introducing roost

Grilled skirt steak with cauliflower gratin and sauteéd spinach

Even here in Portland, a stronghold of casual dining, food can become exhausting, showmanship trumping flavor and gimmicks overshadowing enjoyment. But in September, when Megan Henzel opened her 43-seat Roost on the corner of SE 14th Avenue and Belmont Street, the Klamath Falls native took a very deliberate step in a different direction.

?After working at high-end East Coast restaurants and jet-setting as a personal chef to celebrity clients, Henzel was primed for a return to minimalism.

Decorated with only strips of wooden coat pegs on spare white walls, and furnished in black and blond woods, Roost recalls classic British brasseries of yore; places where simple, well-prepared food and pleasant company take center stage. In this quiet, unadorned setting, Henzel showcases an old-school, New England style of comfort food, but with modern touches and the flavorful boost of Pacific Northwest ingredients.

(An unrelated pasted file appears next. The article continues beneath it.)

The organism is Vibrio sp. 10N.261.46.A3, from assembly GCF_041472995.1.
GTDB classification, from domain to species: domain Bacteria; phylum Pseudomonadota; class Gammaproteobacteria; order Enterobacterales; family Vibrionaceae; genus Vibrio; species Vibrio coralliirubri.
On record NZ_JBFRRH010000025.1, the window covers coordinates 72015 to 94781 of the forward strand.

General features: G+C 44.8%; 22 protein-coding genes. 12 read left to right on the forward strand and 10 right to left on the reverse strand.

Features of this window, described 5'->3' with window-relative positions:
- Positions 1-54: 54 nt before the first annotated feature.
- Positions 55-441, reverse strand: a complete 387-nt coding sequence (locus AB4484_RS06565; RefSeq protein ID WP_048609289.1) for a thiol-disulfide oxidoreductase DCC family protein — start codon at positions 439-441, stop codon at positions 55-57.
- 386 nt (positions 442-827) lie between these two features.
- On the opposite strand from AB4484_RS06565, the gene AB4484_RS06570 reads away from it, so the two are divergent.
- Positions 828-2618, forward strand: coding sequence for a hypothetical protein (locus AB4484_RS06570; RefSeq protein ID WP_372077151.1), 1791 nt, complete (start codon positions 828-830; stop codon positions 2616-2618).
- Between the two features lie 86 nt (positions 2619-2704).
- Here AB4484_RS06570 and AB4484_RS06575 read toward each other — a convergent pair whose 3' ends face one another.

Starters are a must. Brussels sprouts are deep-fried to a satisfying, salty crisp, sealing in a burst of flavor, and cauliflower fritters arrive with a lovely golden coating, paired with a luscious mustard cream. Anchored by comforting classics, entrées rotate with the seasons and Henzel’s whims. Pork stew is a highlight—tender, falling-apart meat with carrots, mushrooms, and braised giant beans in a shallow pool of mustardy broth. Skirt steak is grilled to a perfect medium-rare, dressed with a boisterous red wine sauce, and paired with a creamy cauliflower and potato gratin. Ironically, the menu’s flashiest item is the “burger”: braised beef, shredded and wrapped in caul fat, is seared and served on an open-faced bun with watercress, aioli, horseradish sauce, and a braising jus on the side—a kind of playful, high-end sloppy joe that forces diners to get messy. “I wanted to make seriously good food,” says Henzel, “but not serious food.”